SetupDiag output is pretty straightforward. Some key fields that I generally use are ProfileName, FailureData, FailureDetails, Remediation. Prior to, if you deployed the Feature Update with the /Compat IgnoreDismissable command line option, the OS would skip over dismissable compat blocks but setupdiag would report the ProfileName as CompatBlockedApplicationDismissable instead of FindSuccessfulUpgrade but the FailureData section would contain the text SetupDiag reports successful upgrade found. as seen above. Now in, the ProfileName includes each profile that was matched by SetupDiag.

FailureData, FailureDetails & Remediation now provide lots of useful information and URLs to help you shortcut your remediation efforts. Your deployment techs should be able to use this information as their first stop for troubleshooting.

The ProfileName will display one or more of the currently 60 rule matches. You can look up the rule matches here if you want more information. Ultimately, use the info that you get from SetupDiag to reference the docs site for more information.

Inventorying SetupDiag Results

First - as of you can use the /RegPath command line option to output the SetupDiag registry key to a custom location. You can find usage information by using SetupDiag.exe /?. At the time of this post, the docs don’t have updated information and I’m told that they will be rebuilding the page soon, so I’m not sure if they will update it or not.

A Square Dozen Image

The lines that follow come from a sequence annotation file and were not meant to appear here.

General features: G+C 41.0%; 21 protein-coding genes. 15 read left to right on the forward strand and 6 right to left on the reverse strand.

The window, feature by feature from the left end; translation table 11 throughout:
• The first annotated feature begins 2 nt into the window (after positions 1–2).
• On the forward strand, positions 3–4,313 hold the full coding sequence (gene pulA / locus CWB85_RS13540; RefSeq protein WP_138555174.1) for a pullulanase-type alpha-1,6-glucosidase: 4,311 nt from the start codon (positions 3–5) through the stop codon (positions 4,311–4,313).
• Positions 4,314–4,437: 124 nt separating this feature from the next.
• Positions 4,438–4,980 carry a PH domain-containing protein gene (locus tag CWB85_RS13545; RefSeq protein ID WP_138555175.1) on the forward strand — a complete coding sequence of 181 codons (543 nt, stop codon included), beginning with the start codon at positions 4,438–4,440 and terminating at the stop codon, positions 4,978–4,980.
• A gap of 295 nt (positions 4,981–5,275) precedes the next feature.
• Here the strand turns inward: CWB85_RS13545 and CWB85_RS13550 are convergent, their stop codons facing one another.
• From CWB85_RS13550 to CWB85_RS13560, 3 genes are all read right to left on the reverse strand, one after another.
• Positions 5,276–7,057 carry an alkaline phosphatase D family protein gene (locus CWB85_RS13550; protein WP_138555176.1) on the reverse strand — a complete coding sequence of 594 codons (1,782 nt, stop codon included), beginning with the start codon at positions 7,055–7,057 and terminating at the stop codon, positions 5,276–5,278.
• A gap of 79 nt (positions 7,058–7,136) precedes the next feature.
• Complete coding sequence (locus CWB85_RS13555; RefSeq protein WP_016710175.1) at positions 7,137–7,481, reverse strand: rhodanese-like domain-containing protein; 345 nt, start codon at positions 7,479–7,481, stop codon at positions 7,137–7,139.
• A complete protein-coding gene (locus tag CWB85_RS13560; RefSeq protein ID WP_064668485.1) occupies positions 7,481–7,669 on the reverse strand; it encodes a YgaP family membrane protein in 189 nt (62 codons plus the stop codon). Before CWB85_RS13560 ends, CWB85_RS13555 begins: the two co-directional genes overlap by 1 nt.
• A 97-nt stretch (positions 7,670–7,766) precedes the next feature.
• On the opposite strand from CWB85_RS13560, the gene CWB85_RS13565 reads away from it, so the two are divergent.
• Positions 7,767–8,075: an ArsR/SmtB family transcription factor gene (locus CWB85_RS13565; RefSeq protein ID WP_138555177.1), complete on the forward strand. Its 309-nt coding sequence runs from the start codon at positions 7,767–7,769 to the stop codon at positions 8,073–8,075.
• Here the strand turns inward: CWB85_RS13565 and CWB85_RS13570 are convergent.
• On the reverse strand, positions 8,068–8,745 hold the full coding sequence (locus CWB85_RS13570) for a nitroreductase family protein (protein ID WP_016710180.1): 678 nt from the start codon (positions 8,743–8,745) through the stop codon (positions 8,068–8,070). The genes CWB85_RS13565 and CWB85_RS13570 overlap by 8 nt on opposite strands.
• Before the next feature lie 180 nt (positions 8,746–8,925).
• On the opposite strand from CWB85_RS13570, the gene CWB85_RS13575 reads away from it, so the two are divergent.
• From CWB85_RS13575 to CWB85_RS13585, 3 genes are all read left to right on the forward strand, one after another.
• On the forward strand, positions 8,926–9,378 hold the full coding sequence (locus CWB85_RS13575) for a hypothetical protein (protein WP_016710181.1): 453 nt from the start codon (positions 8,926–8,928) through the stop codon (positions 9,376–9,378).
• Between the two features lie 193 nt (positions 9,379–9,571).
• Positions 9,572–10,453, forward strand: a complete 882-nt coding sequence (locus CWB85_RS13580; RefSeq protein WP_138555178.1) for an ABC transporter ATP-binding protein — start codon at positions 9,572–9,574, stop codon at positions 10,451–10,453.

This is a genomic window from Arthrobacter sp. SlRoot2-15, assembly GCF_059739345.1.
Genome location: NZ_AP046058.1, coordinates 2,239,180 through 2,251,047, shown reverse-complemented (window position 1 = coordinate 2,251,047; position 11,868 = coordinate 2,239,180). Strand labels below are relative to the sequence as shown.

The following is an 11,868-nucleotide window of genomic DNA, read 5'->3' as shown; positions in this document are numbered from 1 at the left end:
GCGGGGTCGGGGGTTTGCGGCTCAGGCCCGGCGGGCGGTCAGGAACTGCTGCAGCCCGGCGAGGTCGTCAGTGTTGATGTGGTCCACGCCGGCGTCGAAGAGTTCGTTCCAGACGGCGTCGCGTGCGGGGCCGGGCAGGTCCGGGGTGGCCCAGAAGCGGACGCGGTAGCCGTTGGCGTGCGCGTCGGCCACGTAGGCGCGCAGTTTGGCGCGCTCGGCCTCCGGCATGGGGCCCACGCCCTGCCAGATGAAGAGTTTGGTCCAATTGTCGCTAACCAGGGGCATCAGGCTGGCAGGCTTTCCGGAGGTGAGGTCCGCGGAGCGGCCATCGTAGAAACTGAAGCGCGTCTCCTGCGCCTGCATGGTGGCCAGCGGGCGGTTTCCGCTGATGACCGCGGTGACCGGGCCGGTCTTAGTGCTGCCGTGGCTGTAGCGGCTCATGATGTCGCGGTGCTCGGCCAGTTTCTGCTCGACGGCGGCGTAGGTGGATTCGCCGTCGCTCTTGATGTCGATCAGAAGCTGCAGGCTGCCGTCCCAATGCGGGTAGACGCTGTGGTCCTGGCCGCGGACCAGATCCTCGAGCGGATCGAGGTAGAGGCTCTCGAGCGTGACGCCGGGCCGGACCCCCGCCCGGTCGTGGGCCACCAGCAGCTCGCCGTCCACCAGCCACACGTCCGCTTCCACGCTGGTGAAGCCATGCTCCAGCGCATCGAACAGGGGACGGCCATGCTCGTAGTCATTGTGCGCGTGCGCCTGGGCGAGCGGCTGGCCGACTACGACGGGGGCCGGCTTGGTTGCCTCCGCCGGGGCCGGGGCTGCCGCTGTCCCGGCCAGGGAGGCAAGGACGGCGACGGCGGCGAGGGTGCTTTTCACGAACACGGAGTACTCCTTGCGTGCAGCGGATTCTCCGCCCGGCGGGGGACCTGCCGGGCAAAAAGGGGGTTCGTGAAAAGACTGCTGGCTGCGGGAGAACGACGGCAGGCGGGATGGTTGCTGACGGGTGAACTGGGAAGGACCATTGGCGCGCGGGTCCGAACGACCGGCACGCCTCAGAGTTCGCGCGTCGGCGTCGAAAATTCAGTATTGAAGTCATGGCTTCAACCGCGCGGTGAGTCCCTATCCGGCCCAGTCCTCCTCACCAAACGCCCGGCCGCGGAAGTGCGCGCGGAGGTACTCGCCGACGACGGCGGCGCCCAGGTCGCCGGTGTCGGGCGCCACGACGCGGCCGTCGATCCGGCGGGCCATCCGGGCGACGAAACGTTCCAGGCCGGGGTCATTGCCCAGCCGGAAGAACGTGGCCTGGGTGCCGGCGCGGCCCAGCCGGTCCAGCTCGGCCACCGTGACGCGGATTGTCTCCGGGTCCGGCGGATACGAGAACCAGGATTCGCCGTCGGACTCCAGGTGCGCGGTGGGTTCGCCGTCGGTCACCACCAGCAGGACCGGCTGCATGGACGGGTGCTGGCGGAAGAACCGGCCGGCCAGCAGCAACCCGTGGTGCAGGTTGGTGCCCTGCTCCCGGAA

Ok, so I’ll admit that I MAY have gotten a bit carried away with my script writing. I wanted to write a reusable script to build a custom WMI class that can be inventoried by SCCM. I have used RegKey2MOF numerous times and it works great, but I didn’t want to have to edit my configuration.mof AND I wanted to be able to merge multiple registry keys together. So if you’re more comfortable with using RegKey2MOF, check out Garth Jones’ great blog post on using it and point it to the SetupDiag registry key. Just note that you will end up with 2 tables if you collect from the 2 registry keys I’m using. The latest version is on the Technet Gallery here.

If you are still with me, then you will need my script called New-WMIRegistryClass-SetupDiag.ps1. It is built so that you can quickly swap out the keys you want to collect and use it for other WMI/Registry collection.

When you run the script, it will create a new WMI Class called CM_SetupDiag after deleting the class if it already exists. The downside with using a script to inventory this data is that you have to re-run the script all of the time to keep the WMI class updated. Fortunately we can just create a new Configuration Item/Baseline that runs the script on a regular basis, then the scheduled Hardware Inventory cycle will pick it up.

Putting it All Together

I’ve created a new GitHub Repo with all of the latest versions of these scripts. I’m not going to post the full code snippets so that if I update the scripts, I only have to do it on one place. Also, note that the repo contains several extra scripts that I will be going over in future posts coming soon.

  • Visit the repo here: and download the following:
    • Scripts\Process-SetupDiag.ps1
    • Admin\ComplianceScripts\New-WMIRegistryClass-SetupDiag.ps1